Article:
Nonetheless, there are some general principles that we can learn from the courts’ decisions.

Examples of generally permissible preparatory actions include:

  • Incorporating a business that will be competing after an employee leaves
  • Negotiating for the purchase of a competing entity
  • Negotiating a lease for the new business
  • Obtaining a telephone listing for the new business
  • Purchasing machinery, equipment or supplies for the new business
  • Opening a bank account and/or obtaining financing for the new business
  • Developing a business plan
  • Printing announcements
  • Staffing the new business — provided the employee does not solicit co-workers while still employed
  • Registering a trademark for the new business

Clear impermissible use of employer resources to prepare to compete include:

  • Making preparations to compete during business hours
  • Using the employer’s equipment (e.g. phones or computers or other property)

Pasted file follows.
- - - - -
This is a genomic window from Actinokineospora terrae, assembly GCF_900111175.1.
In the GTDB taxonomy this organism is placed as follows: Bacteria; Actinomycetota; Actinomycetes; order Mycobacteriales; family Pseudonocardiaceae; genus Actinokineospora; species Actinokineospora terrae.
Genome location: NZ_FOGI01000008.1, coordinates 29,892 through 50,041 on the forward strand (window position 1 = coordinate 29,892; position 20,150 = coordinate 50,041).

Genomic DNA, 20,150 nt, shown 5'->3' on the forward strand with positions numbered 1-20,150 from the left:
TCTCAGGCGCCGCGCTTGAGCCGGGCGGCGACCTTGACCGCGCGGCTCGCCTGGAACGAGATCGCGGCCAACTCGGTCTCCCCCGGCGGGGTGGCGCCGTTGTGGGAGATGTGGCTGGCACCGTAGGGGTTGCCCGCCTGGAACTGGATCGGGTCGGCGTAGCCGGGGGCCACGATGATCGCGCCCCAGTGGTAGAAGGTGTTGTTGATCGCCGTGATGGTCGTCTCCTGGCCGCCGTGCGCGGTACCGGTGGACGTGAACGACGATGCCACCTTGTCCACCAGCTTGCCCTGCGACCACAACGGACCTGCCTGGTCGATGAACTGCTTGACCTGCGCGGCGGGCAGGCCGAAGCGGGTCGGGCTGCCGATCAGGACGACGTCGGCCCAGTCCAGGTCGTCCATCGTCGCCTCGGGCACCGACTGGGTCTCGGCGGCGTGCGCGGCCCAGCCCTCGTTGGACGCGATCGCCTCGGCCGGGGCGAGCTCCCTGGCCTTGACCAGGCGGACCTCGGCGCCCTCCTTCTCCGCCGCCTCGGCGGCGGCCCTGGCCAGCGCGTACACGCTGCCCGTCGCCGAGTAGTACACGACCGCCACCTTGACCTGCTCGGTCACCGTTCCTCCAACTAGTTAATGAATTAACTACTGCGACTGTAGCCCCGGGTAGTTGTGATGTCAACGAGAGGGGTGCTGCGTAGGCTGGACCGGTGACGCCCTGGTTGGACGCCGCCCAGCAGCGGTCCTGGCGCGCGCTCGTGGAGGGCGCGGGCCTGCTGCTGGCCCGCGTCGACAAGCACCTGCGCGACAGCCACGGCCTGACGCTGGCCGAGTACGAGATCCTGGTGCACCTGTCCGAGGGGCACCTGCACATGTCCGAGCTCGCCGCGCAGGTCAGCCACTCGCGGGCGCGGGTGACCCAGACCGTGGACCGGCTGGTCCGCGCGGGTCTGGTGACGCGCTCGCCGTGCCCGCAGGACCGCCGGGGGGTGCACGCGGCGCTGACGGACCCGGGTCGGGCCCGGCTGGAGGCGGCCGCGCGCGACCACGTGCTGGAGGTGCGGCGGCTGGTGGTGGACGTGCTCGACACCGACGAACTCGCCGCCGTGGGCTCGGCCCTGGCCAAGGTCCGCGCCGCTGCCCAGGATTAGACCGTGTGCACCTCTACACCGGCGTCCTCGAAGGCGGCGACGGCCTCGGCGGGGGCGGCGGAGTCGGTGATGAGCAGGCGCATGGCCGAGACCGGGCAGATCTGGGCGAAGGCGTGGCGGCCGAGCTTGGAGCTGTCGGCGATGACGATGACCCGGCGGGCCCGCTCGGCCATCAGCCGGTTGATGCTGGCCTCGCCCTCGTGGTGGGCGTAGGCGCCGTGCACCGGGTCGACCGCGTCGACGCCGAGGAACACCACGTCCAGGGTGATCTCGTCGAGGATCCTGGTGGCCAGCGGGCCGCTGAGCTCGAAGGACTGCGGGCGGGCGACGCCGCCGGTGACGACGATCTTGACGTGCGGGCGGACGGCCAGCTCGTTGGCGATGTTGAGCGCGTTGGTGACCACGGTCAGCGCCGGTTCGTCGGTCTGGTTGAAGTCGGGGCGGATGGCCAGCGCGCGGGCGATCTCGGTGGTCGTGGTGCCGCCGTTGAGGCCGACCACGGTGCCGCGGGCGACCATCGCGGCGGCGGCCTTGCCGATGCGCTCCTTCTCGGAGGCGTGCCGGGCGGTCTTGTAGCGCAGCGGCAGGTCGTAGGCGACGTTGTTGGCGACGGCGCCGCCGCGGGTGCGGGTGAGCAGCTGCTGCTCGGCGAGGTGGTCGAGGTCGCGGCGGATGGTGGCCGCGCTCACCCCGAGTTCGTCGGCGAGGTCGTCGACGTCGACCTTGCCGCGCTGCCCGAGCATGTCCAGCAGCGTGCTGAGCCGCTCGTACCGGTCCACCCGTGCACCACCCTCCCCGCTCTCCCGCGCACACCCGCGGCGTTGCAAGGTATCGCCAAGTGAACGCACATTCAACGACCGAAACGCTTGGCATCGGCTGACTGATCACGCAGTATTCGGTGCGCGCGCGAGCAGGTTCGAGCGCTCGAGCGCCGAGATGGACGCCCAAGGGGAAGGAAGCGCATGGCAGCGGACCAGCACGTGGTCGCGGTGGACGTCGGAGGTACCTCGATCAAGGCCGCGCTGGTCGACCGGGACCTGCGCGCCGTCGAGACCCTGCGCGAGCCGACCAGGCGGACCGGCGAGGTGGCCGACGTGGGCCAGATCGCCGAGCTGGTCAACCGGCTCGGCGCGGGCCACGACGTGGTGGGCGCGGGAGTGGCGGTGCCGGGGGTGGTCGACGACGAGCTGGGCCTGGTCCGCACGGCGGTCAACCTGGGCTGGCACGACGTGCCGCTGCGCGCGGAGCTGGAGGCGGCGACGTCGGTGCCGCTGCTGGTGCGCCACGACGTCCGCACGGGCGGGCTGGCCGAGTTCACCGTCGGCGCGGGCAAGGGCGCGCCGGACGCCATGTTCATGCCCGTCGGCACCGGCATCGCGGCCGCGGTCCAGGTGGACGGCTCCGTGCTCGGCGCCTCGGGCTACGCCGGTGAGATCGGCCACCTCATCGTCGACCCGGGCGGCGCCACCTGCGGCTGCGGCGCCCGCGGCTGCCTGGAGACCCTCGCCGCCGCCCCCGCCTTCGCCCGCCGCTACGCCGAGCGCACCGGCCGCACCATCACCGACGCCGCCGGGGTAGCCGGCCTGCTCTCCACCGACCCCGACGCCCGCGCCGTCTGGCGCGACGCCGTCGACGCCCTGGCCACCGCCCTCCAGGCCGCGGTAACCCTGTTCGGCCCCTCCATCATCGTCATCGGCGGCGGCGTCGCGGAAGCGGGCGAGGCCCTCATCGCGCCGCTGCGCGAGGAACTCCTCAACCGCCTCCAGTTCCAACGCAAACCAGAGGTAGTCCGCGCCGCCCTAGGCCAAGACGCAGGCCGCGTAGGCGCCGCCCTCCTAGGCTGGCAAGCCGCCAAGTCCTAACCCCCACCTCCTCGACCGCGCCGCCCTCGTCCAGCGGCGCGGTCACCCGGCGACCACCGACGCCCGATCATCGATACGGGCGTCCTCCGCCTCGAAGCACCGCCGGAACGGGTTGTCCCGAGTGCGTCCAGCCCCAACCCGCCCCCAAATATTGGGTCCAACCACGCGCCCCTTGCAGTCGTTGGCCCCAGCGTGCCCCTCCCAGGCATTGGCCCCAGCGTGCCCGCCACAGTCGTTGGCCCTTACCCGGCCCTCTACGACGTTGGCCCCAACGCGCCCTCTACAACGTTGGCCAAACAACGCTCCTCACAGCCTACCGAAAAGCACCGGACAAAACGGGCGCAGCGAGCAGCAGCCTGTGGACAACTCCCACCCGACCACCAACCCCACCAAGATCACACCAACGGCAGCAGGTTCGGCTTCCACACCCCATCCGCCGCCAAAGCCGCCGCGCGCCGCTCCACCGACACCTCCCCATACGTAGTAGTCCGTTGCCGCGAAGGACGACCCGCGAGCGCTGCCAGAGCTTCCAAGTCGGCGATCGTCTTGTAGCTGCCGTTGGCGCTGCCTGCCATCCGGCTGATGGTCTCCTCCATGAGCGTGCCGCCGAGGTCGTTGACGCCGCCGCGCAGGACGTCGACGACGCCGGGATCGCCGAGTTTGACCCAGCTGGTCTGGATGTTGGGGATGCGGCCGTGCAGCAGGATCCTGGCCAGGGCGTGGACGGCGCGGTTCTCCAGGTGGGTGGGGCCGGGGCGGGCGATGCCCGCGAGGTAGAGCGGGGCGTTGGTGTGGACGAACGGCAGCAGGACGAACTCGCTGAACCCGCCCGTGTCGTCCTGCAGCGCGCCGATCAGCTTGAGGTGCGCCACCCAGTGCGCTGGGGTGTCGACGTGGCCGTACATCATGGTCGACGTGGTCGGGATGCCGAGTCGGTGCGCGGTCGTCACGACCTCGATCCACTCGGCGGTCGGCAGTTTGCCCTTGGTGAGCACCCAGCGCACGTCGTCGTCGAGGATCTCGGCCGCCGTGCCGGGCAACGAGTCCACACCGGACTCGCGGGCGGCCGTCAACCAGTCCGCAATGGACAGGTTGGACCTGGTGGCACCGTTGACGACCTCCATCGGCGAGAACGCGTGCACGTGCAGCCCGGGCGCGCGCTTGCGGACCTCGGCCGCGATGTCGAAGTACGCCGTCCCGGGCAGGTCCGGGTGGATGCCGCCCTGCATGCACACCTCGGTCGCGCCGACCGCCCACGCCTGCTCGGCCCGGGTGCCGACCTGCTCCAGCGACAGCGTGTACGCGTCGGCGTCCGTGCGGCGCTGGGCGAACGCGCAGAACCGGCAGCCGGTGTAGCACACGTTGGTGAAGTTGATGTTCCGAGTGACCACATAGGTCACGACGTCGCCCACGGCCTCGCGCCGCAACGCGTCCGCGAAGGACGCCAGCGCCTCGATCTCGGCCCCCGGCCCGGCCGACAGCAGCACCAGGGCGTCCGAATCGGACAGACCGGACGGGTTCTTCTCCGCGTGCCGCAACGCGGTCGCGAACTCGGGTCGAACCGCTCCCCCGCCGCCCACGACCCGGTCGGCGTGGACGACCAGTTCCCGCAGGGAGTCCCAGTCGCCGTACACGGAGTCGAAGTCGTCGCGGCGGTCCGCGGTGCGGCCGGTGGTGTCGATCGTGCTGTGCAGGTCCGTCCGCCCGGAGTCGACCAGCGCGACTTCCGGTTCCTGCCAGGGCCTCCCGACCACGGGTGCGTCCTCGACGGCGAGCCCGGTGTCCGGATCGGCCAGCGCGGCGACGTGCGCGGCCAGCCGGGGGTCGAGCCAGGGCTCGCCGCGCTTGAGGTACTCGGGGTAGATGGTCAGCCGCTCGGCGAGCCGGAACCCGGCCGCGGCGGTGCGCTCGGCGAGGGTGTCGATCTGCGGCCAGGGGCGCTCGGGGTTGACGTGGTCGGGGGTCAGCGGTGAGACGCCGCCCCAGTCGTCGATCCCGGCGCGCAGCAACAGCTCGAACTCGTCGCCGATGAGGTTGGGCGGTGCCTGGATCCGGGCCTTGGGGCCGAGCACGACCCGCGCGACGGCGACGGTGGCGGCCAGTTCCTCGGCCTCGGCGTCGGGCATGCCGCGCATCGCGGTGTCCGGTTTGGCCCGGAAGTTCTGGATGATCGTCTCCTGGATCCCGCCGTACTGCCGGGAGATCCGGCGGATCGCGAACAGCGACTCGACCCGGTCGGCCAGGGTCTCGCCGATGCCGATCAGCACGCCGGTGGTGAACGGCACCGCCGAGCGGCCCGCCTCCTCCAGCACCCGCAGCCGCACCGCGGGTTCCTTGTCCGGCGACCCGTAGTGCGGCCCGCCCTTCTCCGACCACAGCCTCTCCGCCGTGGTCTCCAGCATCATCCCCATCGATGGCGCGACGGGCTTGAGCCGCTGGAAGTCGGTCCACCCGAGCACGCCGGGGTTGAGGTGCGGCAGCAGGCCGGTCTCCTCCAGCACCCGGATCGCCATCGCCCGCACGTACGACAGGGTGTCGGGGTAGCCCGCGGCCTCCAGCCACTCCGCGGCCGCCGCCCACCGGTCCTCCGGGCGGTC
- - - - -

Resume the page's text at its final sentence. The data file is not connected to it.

• Use of other employees’ time

Whether an employee may contact existing customers of the employer with whom it had contact with is an area that is more uncertain under the law. Courts generally have held that an employee does not breach his or her duty of loyalty by advising the employer’s clients that he or she is resigning and even generally discussing the employee’s future plans. However, solicitation of the customer steps over the line. The question usually becomes whether the communication was in fact a “solicitation.”

Another area of clear impermissible conduct is soliciting co-workers for employment while still employed. Like communications with customers, the focus on the inquiry is what was said to the co-worker and whether the communication was a “solicitation” or merely a more innocuous disclosure of future plans. However, courts have generally held that it is permissible for two or more employees while still employed to get together off-hours to plan a competing enterprise, provided the plan does not result in an en masse resignation that leaves the employer in the lurch.